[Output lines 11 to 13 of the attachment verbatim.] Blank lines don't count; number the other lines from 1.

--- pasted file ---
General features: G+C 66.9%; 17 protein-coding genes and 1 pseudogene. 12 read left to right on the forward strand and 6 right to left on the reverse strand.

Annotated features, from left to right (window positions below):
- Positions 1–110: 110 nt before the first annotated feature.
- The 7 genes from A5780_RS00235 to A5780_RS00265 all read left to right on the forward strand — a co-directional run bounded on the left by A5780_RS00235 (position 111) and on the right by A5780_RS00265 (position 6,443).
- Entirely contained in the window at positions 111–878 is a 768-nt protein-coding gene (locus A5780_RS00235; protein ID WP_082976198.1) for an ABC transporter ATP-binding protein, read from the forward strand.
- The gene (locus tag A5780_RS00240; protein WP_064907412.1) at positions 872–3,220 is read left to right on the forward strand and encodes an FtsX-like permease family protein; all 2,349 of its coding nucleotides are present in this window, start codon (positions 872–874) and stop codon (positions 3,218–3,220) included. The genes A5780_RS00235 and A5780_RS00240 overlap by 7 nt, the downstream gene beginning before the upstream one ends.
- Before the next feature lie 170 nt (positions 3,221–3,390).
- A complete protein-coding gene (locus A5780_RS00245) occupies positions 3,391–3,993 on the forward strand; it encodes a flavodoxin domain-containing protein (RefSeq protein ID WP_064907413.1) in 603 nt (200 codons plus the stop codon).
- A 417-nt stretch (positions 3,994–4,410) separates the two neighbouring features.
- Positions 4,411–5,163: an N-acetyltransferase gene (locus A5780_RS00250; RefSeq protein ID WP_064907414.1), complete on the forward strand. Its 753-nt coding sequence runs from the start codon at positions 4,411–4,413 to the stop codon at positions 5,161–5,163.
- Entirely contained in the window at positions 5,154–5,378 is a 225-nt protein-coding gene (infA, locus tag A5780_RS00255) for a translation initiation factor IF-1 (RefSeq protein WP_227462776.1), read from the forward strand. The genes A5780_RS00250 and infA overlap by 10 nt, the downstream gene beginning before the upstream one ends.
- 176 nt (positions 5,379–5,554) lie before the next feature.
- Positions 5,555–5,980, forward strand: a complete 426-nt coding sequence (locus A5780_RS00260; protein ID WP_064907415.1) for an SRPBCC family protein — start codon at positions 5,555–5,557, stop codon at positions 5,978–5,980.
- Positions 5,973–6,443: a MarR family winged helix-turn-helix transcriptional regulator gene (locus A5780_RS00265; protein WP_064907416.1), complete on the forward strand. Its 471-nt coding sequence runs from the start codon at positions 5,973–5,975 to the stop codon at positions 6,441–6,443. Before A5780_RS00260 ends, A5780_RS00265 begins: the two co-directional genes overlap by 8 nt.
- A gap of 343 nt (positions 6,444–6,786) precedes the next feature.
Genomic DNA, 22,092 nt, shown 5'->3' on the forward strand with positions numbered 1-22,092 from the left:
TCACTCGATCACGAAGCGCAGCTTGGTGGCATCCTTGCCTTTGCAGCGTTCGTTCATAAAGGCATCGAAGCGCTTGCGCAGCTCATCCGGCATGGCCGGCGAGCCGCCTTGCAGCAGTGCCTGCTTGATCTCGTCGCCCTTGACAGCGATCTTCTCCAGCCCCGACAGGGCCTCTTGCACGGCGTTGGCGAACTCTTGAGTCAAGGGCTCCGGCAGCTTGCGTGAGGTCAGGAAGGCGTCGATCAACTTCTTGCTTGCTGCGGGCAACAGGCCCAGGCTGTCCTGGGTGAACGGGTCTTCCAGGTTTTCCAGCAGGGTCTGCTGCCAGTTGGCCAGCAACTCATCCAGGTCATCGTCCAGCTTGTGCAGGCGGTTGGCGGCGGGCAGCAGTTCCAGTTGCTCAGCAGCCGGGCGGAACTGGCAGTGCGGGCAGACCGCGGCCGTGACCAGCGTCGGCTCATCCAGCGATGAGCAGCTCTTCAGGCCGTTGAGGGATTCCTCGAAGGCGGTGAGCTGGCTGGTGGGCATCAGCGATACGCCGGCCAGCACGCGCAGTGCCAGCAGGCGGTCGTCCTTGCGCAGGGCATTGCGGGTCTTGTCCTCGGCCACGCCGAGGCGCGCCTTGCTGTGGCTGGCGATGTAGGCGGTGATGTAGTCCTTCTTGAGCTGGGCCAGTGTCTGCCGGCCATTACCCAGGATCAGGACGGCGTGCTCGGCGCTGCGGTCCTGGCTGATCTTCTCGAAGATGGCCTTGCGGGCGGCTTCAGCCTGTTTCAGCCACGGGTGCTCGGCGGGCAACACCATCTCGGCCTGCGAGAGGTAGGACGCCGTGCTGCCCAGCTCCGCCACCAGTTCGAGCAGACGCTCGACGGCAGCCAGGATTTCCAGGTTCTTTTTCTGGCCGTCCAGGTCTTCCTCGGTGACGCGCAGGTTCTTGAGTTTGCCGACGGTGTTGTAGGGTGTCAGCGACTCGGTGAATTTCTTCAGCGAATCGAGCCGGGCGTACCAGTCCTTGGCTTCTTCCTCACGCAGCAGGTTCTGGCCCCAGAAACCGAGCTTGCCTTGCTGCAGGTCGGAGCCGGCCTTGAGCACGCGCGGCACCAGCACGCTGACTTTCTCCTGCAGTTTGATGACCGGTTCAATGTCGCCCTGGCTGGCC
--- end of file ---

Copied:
- Entirely contained in the window at positions 5,154–5,378 is a 225-nt protein-coding gene (infA, locus tag A5780_RS00255) for a translation initiation factor IF-1 (RefSeq protein WP_227462776.1), read from the forward strand. The genes A5780_RS00250 and infA overlap by 10 nt, the downstream gene beginning before the upstream one ends.
- 176 nt (positions 5,379–5,554) lie before the next feature.
- Positions 5,555–5,980, forward strand: a complete 426-nt coding sequence (locus A5780_RS00260; protein ID WP_064907415.1) for an SRPBCC family protein — start codon at positions 5,555–5,557, stop codon at positions 5,978–5,980.